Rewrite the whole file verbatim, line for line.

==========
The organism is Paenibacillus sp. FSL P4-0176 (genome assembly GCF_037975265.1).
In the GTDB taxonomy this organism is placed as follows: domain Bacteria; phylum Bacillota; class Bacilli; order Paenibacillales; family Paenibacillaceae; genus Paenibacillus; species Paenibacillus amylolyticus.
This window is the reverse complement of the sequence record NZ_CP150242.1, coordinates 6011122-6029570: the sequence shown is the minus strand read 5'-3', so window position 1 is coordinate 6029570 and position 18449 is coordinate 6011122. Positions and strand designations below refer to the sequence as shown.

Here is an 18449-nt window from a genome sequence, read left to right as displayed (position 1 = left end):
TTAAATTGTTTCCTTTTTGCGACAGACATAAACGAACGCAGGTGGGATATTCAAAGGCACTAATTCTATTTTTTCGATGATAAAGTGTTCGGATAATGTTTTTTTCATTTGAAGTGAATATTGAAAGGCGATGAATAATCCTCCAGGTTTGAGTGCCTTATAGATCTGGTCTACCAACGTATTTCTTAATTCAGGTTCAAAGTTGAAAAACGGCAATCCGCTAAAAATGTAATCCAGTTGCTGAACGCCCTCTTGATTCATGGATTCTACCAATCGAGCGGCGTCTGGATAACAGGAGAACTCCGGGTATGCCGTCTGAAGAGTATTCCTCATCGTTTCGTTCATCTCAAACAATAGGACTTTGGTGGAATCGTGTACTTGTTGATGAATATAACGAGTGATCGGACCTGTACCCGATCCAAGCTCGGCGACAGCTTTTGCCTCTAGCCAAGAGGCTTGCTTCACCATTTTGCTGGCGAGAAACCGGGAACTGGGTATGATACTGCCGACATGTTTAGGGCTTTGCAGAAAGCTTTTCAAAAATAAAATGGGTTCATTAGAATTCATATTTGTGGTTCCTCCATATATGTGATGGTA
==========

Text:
The organism is Paenibacillus sp. FSL P4-0176 (genome assembly GCF_037975265.1).
In the GTDB taxonomy this organism is placed as follows: domain Bacteria; phylum Bacillota; class Bacilli; order Paenibacillales; family Paenibacillaceae; genus Paenibacillus; species Paenibacillus amylolyticus.
This window is the reverse complement of the sequence record NZ_CP150242.1, coordinates 6011122-6029570: the sequence shown is the minus strand read 5'-3', so window position 1 is coordinate 6029570 and position 18449 is coordinate 6011122. Positions and strand designations below refer to the sequence as shown.

Here is an 18449-nt window from a genome sequence, read left to right as displayed (position 1 = left end):
TTAAATTGTTTCCTTTTTGCGACAGACATAAACGAACGCAGGTGGGATATTCAAAGGCACTAATTCTATTTTTTCGATGATAAAGTGTTCGGATAATGTTTTTTTCATTTGAAGTGAATATTGAAAGGCGATGAATAATCCTCCAGGTTTGAGTGCCTTATAGATCTGGTCTACCAACGTATTTCTTAATTCAGGTTCAAAGTTGAAAAACGGCAATCCGCTAAAAATGTAATCCAGTTGCTGAACGCCCTCTTGATTCATGGATTCTACCAATCGAGCGGCGTCTGGATAACAGGAGAACTCCGGGTATGCCGTCTGAAGAGTATTCCTCATCGTTTCGTTCATCTCAAACAATAGGACTTTGGTGGAATCGTGTACTTGTTGATGAATATAACGAGTGATCGGACCTGTACCCGATCCAAGCTCGGCGACAGCTTTTGCCTCTAGCCAAGAGGCTTGCTTCACCATTTTGCTGGCGAGAAACCGGGAACTGGGTATGATACTGCCGACATGTTTAGGGCTTTGCAGAAAGCTTTTCAAAAATAAAATGGGTTCATTAGAATTCATATTTGTGGTTCCTCCATATATGTGATGGTA